Steve Jobs and the Celebrity Diagnosis Complete Guide to Tumors of the Pancreas

A friend of the family said the cause was complications of pancreatic cancer.
New York Times

…[In] recent years Jobs had fought a form of pancreatic cancer and had a liver transplant.

In 2004, he announced to his employees that he was being treated for pancreatic cancer.

These quotes are just three of the hundreds, if not thousands, of statements made by news media about the cause of death of Apple founder Steve Jobs.

For a public figure as well-known as Jobs, the media had a responsibility to “get it right” and to explain the medical facts behind the headlines to increase the health literacy of the public.  With one exception, the mainstream media had a very poor showing in both regards.

Our mission at Celebrity Diagnosis is to use the unique circumstances surrounding the health and illnesses of those in the public eye as “teachable moments in medicine,” and in so doing, increase your health awareness and medical knowledge.

When people hear the term “pancreatic cancer,” they think of the disease that killed Patrick Swayze, Pernell RobertsWilliam Saffire and others: One day you’re fine, next you feel a little off and go to the doctor who gives you the horrendous diagnosis, and you’re dead within weeks or months.

This is the most common kind of cancer, that doctors call pancreatic adenocarcinoma. It is NOT the kind of cancer Steve Jobs had – he had a much rarer type of tumor called an neuroendocrine tumor. Although it did arise in the pancreas, it originated from a different pancreatic cell and had a different prognosis and treatment.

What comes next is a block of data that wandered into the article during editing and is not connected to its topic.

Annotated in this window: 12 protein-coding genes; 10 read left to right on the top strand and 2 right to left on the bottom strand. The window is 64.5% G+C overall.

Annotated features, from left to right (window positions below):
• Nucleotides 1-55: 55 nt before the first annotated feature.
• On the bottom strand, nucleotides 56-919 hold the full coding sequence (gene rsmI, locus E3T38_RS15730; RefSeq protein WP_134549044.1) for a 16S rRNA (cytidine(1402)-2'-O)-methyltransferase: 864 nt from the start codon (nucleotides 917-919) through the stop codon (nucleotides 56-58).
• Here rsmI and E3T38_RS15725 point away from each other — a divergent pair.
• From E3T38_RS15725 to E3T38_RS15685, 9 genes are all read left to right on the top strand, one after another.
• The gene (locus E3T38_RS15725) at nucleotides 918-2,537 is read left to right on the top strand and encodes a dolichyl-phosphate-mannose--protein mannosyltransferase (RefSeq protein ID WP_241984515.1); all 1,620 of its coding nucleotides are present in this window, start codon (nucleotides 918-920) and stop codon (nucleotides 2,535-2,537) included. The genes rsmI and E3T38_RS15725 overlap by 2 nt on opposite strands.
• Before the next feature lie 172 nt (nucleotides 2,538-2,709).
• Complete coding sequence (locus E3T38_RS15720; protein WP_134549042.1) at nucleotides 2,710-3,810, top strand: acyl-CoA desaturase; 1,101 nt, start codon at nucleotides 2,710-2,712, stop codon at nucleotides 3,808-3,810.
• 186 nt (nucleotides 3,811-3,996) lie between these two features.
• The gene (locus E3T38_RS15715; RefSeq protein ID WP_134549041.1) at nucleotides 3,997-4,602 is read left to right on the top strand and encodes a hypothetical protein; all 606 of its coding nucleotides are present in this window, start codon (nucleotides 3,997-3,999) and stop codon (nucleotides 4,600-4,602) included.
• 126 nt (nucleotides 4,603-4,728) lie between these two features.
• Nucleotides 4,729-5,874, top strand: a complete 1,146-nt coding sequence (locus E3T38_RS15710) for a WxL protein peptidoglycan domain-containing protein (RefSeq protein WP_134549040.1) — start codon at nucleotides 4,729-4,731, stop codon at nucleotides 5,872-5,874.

So let’s start at the beginning…

What is the pancreas and what does it do?

The pancreas is a fish-shaped organ (with a head to the right and tail to the left) which lies behind the stomach. It is made up of two types of cells:

1. Exocrine cells: These cells produce a pancreatic juice that includes enzymes which aid in the digestion of food in the small intestine, breaking up proteins,carbohydrates and fats.
2. Endocrine cells: These are clustered in small groups (called the Islets of Langerhans) scattered throughout the pancreas. These cells produce important hormones such as insulin, glucagon, and somatostatin.

Islet Cell (Neuroendocrine) Cancer of the Pancreas

An islet cell tumor is a mass of abnormal cells that forms in the endocrine (hormone -producing) tissues of the pancreas. Islet cell tumors may be benign (noncancer) or malignant (cancerous). Islet cell cancer is rare- only about 5% of pancreatic cancers start here.

When islet cells in the pancreas become cancerous, they may make too many hormones. Islet cell cancers that make too many hormones are called functioning tumors. Other islet cell cancers may not make extra hormones and are called nonfunctioning tumors. Seventy-five percent of islet cell tumors are functioning tumors.